With HBO Max, WarnerMedia bets that consumers will pay more for streaming


WarnerMedia unveiled its long-awaited HBO Max, which will cost consumers $14.99 a month when it launches in May, making it the most expensive gladiator in the streaming wars.

The stakes are high for WarnerMedia, whose service will compete in an increasingly crowded market. For nearly two decades, HBO has set the gold standard in television with such shows as “Succession,” “Game of Thrones” and “The Sopranos.” But the world is changing as tech companies draw eyeballs and talent away from legacy TV channels.

Nearly two years in the making, the new service was showcased by WarnerMedia and its parent AT&T for more than 200 analysts and investors Tuesday at the historic Warner Bros. lot in Burbank. HBO Max is being designed to go head to head with Netflix, Amazon Prime Video, Hulu and Disney+, which rolls out next month. The new service will be available to AT&T customers that subscribe to HBO at no additional cost.


WarnerMedia had several considerations in setting the price. Pay-TV operators typically sell HBO to its customers for about $15 a month, and WarnerMedia didn’t want to undercut its longtime partners, or lose money on the service. But because it will cost substantially more a month than rivals including Disney ($6.99), Apple ($4.99) and Netflix ($8.99 to $12.99), WarnerMedia executives must convince consumers that HBO Max is worth the additional cost.

To that end, they said the service will launch with a plethora of new and old content — totaling 10,000 hours — in hopes of drawing tens of millions of subscribers. WarnerMedia said it expects HBO Max will have 50 million domestic customers by 2025.

“We are committed to building a scaled and profitable platform that provides a solid foundation for future growth,” WarnerMedia Chief Executive John Stankey said during the presentation.

HBO Max will feature a wide array of content, with 31 original programs in 2020 targeting every audience demographic, including kids and family, millennials and women. Much of HBO and sister network TBS’ shows draw more men, so WarnerMedia is making a concerted effort to appeal to women.

“This is an area of emphasis for us because it is an underserved audience,” Sarah Aubrey, head of original content for HBO Max, said of the focus on women.

Programming will be drawn from WarnerMedia’s vast empire of brands, including CNN, Cartoon Network and the Warner Bros. and MGM library of classic films such as “Citizen Kane” and “Singing in the Rain.”


HBO Max also will be the new streaming home of “Friends,” “The Big Bang Theory” and “South Park.” The service has additionally acquired the U.S. streaming rights to the cult Adult Swim series “Rick & Morty.”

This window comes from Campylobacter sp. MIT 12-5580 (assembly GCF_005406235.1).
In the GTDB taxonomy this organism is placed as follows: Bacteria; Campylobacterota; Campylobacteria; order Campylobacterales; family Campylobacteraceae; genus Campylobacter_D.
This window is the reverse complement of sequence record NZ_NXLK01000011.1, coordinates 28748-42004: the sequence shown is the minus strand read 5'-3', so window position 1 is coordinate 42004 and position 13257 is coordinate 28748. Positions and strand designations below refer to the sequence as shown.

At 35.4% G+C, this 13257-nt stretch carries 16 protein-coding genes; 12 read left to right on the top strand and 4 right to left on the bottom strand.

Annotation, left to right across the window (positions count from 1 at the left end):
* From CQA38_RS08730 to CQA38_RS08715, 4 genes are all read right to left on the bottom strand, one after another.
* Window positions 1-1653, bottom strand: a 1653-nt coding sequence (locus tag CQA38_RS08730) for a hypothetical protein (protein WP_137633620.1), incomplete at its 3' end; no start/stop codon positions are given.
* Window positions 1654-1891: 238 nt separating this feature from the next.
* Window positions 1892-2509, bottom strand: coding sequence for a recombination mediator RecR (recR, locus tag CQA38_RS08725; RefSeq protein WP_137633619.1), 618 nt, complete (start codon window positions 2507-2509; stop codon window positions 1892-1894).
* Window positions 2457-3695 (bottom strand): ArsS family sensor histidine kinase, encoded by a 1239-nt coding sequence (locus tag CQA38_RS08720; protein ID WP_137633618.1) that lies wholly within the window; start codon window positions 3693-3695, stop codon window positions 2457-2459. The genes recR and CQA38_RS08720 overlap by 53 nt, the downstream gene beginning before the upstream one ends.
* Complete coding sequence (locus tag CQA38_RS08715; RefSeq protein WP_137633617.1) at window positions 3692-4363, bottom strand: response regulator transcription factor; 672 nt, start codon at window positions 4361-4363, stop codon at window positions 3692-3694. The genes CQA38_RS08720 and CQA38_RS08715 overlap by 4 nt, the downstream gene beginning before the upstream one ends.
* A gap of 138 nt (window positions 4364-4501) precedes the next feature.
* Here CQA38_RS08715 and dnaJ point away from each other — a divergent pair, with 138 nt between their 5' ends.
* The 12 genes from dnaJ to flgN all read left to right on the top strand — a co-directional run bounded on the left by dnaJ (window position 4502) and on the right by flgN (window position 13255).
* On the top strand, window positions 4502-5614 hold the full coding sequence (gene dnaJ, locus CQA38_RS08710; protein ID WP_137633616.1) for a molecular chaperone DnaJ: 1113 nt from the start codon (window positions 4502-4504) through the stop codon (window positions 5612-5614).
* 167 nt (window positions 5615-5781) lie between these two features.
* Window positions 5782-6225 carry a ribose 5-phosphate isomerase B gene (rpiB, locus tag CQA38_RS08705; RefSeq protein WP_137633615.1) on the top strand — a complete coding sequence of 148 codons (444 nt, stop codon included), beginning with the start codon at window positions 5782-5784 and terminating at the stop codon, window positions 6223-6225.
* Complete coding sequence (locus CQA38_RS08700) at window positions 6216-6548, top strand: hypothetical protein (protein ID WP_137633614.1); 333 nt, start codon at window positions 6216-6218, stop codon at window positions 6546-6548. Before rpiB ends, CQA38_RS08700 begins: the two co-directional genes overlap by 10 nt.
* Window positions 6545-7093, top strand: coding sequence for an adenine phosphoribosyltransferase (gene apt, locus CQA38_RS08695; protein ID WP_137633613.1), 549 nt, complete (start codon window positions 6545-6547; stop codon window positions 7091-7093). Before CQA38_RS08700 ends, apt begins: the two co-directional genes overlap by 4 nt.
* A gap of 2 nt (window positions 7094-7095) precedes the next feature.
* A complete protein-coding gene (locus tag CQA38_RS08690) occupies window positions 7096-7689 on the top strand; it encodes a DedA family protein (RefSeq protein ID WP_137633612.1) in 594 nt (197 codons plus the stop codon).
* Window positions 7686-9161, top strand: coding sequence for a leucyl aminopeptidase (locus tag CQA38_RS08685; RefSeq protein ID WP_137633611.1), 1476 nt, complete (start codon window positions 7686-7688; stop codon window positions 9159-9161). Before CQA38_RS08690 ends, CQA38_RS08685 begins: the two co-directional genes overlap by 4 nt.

For kids and families, WarnerMedia is making a new series of “Looney Tunes” cartoons. “Jellystone,” a new animated kids series, will feature Hanna-Barbera favorites including Yogi Bear and Boo-Boo, while Robert Zemeckis (“Who Framed Roger Rabbit?”) is the executive producer of an animated and live-action hybrid show called “Tooned Out.” The classic cartoon catalog will include “Flintstones,” “The Jetsons” and “Scooby-Doo.”

Longtime Warner Bros. producer Greg Berlanti is shepherding a DC anthology series called “Strange Adventures” for the service, as well as a show inspired by the “Green Lantern” comics. Other HBO Max projects include “DC Super Hero High” from executive producer Elizabeth Banks, a series about a female rap group from Issa Rae of “Insecure” and stand-up comedy specials with talent picked by Conan O’Brien.

WarnerMedia’s parent, AT&T Inc., is making a huge bet on the streaming service to transform the phone company into a 21st century entertainment colossus. It needs to justify its $85-billion purchase of WarnerMedia, previously known as Time Warner Inc.

For Stankey, the success of HBO Max is crucial to his chances of eventually succeeding his boss, Randall Stephenson, as chief executive of AT&T. Stankey’s track record has been mixed. He spearheaded AT&T’s purchase of WarnerMedia and has run the company since June 2018.

He also was the architect of AT&T’s purchase of DirecTV, which has bled more than 4 million customers since AT&T purchased the El Segundo satellite TV giant four years ago. In addition, the AT&T TV Now streaming product, a bundle of traditional channels that Stankey helped create, has been received poorly by consumers.


Stephenson told investors that AT&T was prepared to spend big — $2 billion in 2020 — to make HBO Max a success.

“There aren’t many companies that can make that kind of commitment, and that kind of investment,” Stephenson said.

Analysts have been eagerly awaiting details for HBO Max, given the competition. The Disney+ streaming service will launch Nov. 12, powered by brands including Marvel, “Star Wars” and Pixar. Apple Inc. is set to launch Apple TV+ on Friday with shows from Jennifer Aniston, Reese Witherspoon and Hailee Steinfeld.

Some in Hollywood openly question whether HBO Max will succeed. Culture clashes during the first year of AT&T ownership culminated in late February with sweeping management changes.

The longtime chairman of HBO, Richard Plepler, and president of Turner, David Levy, departed. Stankey quickly brought in Bob Greenblatt, former NBC chief, in the newly created role of chairman of WarnerMedia Entertainment. Now Greenblatt is in charge of HBO, Turner channels and the new streaming service.